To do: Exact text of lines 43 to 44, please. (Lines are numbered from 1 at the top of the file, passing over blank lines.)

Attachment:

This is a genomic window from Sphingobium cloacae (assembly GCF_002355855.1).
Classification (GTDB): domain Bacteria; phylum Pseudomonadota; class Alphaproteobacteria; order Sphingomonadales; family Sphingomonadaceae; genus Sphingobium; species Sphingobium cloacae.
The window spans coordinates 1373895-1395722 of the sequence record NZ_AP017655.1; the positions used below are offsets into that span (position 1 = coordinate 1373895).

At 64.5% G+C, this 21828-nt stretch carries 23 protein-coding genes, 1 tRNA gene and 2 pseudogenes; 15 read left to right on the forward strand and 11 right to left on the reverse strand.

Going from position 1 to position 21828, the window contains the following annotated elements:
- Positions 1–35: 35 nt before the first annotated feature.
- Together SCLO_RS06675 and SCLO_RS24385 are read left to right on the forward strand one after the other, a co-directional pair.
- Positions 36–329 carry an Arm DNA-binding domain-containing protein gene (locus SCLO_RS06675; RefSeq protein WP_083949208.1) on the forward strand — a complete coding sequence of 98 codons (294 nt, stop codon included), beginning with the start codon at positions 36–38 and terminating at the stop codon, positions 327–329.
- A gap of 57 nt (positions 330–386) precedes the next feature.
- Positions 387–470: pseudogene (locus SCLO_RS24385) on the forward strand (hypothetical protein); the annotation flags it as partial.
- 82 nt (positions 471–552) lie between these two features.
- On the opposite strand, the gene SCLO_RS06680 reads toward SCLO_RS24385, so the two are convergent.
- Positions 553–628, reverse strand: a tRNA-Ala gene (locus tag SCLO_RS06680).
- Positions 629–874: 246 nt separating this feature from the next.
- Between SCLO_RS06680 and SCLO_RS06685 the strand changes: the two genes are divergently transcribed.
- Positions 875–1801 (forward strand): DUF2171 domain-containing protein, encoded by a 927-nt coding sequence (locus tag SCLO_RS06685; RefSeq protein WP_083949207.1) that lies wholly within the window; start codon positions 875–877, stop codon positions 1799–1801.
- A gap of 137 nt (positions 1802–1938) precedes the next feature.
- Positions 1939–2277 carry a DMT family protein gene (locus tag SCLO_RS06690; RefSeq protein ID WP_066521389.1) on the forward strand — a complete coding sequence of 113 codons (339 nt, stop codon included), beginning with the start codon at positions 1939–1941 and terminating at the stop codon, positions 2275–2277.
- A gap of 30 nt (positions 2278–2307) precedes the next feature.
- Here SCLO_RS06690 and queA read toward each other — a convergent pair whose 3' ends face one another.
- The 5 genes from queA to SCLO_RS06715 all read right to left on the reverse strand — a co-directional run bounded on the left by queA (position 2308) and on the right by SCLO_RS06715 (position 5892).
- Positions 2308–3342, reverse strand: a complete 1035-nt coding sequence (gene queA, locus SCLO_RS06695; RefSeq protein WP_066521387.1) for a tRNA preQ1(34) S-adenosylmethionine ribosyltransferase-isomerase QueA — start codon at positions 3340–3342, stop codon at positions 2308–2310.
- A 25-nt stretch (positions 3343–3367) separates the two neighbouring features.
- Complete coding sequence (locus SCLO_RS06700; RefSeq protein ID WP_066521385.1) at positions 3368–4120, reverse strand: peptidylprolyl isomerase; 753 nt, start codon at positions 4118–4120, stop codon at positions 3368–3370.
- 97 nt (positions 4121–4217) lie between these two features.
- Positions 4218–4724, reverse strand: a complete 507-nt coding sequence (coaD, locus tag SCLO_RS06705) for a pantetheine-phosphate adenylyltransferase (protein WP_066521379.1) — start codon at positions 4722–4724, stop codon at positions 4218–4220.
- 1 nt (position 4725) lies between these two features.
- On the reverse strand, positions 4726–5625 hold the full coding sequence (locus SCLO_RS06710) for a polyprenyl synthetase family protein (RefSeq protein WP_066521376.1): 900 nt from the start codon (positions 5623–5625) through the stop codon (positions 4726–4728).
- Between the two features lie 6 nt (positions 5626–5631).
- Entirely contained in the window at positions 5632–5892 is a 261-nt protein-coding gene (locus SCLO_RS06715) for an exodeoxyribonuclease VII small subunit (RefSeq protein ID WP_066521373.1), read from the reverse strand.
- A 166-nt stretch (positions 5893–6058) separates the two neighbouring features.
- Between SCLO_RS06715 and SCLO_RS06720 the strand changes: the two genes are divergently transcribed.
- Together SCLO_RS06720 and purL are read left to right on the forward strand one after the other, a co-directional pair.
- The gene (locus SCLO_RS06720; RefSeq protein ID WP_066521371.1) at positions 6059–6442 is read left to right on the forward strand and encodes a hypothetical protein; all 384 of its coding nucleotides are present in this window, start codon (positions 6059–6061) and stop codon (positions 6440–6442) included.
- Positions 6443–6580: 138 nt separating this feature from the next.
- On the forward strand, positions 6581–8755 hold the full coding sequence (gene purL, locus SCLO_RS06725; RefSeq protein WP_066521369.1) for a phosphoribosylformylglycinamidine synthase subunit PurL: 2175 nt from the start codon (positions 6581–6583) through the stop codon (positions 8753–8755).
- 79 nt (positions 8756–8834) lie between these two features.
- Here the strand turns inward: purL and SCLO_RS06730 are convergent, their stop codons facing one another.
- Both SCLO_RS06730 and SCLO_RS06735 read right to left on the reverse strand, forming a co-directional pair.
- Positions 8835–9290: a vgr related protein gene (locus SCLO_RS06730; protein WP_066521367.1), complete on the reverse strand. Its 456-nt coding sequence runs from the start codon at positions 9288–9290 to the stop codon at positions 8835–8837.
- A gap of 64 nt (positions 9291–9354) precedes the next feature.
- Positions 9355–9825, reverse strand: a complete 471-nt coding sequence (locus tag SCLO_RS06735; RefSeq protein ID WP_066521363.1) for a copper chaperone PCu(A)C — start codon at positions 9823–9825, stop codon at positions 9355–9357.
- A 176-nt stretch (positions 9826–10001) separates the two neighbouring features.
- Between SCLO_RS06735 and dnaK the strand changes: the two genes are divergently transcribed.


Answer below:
- A 176-nt stretch (positions 9826–10001) separates the two neighbouring features.
- Between SCLO_RS06735 and dnaK the strand changes: the two genes are divergently transcribed.